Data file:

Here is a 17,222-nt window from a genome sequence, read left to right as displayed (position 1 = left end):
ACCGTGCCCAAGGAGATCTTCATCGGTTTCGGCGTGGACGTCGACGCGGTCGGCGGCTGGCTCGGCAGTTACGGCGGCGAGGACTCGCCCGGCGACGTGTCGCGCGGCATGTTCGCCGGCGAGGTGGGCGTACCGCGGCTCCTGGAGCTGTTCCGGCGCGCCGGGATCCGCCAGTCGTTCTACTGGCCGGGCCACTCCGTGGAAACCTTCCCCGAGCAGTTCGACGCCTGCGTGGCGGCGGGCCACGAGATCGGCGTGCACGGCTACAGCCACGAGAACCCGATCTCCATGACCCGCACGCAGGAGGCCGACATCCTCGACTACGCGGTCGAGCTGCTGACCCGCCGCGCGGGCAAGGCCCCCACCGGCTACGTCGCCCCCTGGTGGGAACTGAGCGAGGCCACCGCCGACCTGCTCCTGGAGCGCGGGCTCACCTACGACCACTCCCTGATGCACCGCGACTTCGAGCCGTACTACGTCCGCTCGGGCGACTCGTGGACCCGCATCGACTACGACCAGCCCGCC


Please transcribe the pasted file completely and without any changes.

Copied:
Here is a 17,222-nt window from a genome sequence, read left to right as displayed (position 1 = left end):
ACCGTGCCCAAGGAGATCTTCATCGGTTTCGGCGTGGACGTCGACGCGGTCGGCGGCTGGCTCGGCAGTTACGGCGGCGAGGACTCGCCCGGCGACGTGTCGCGCGGCATGTTCGCCGGCGAGGTGGGCGTACCGCGGCTCCTGGAGCTGTTCCGGCGCGCCGGGATCCGCCAGTCGTTCTACTGGCCGGGCCACTCCGTGGAAACCTTCCCCGAGCAGTTCGACGCCTGCGTGGCGGCGGGCCACGAGATCGGCGTGCACGGCTACAGCCACGAGAACCCGATCTCCATGACCCGCACGCAGGAGGCCGACATCCTCGACTACGCGGTCGAGCTGCTGACCCGCCGCGCGGGCAAGGCCCCCACCGGCTACGTCGCCCCCTGGTGGGAACTGAGCGAGGCCACCGCCGACCTGCTCCTGGAGCGCGGGCTCACCTACGACCACTCCCTGATGCACCGCGACTTCGAGCCGTACTACGTCCGCTCGGGCGACTCGTGGACCCGCATCGACTACGACCAGCCCGCC